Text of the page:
Jeffrey Telgarsky is Senior Vice President and Director of the International Projects department at NORC. He is responsible for all aspects of program development and project management for NORC's international research and technical assistance activities, including client relations, development of partnerships and collaboration, quality assurance, financial management, and contract/subcontract administration. Since the creation of the International Projects department in 2005, he has led the development of NORC's portfolio of international work, which now includes more than 70 current and completed projects in more than 30 countries.
Telgarsky is an economist and experienced senior manager with a strong background in development policy, democracy and governance, public finance, poverty alleviation, and monitoring and evaluation. He has worked with the Millennium Challenge Corporation (MCC), the U.S. Agency for International Development (USAID), the World Bank, the German Technical Cooperation Agency (GIZ), and the Inter-American Development Bank. He brings to his managerial role a strong background in a variety of technical areas, including monitoring and evaluation. He is currently NORC's Project Director on three impact evaluations concerning agricultural programs - a food security program involving rice farmers in Burkina Faso and Sri Lanka, a capacity-building program for cotton farmers in six African countries, and a technical assistance and investment program promoting increased value-added for cashew growing and processing in five African countries. He has also completed evaluations for the World Bank's Independent Evaluation Group.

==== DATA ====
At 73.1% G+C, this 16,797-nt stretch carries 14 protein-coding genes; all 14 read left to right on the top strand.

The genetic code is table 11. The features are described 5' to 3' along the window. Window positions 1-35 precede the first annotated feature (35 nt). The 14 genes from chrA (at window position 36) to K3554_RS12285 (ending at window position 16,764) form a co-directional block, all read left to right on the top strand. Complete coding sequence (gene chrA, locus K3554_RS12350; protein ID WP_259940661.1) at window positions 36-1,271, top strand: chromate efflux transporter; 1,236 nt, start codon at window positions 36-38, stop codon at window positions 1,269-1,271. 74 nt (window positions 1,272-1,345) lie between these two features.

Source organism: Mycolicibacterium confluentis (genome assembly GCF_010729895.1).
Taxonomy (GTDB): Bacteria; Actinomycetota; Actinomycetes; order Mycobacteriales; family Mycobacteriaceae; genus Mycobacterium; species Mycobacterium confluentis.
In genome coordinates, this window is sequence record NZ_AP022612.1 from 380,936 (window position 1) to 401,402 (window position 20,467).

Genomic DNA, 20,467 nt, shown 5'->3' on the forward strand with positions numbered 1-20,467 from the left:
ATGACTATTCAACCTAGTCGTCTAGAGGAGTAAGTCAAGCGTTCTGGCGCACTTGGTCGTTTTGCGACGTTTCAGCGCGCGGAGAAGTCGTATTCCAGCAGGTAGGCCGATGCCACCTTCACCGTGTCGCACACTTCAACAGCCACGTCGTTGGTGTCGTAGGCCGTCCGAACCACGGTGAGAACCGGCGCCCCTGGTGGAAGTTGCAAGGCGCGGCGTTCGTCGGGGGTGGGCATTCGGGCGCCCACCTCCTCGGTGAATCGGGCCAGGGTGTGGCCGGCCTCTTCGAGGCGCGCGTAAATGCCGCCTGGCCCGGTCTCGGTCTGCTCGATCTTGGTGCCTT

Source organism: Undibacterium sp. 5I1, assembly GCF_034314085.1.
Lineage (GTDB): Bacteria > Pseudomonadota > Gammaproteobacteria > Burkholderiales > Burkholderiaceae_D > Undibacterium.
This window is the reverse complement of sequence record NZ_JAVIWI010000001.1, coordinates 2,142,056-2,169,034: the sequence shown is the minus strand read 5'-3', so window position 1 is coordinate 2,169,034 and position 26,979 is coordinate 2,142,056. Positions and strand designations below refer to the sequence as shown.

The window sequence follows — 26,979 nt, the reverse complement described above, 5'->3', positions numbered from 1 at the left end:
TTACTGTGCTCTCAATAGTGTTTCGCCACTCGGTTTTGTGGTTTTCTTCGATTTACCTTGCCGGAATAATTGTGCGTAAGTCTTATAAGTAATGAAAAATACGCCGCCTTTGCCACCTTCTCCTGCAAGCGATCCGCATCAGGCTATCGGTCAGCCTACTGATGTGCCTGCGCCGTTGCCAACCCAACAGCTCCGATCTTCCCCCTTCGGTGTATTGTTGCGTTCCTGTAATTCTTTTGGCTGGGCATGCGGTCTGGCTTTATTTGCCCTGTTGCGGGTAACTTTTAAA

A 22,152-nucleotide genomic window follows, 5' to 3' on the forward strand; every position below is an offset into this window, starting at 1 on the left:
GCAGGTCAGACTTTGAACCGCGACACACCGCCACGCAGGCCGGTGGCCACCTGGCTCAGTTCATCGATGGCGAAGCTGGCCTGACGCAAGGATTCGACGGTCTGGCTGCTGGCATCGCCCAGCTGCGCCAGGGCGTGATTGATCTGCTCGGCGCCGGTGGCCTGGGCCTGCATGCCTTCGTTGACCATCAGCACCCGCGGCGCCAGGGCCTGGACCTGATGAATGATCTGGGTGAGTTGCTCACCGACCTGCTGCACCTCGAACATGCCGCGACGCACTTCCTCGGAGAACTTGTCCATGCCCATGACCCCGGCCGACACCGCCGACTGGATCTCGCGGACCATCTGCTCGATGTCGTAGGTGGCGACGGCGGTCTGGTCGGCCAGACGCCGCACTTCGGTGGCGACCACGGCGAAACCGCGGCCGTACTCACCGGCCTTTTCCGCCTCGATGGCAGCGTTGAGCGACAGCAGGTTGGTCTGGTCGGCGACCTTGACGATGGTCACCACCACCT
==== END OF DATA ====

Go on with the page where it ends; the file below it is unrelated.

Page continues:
Prior to joining NORC, Telgarsky served for 12 years as the director of the Urban Institute's International Activities Center, where he managed three major regional USAID contracts in the fields of local government, housing, and urban development in Central and Eastern Europe and the former Soviet Union. He has published work on the development of policy think tanks, the institutional development of nonprofit organizations, housing privatization in Eastern Europe, and the linkages between urbanization and national economic development. As part of Urban Institute teams, he developed urban strategies for a number of USAID missions. These studies, carried out in Bolivia, Jamaica, Honduras, India, and the Caribbean, described and analyzed the urban sector with particular aspects emerging as key areas for USAID participation: in Bolivia, the informal sector; in Jamaica, land and shelter delivery; in Honduras, housing finance; in India, land development and delivery; and in the Caribbean, the relationships between urbanization, economic development, and the environment.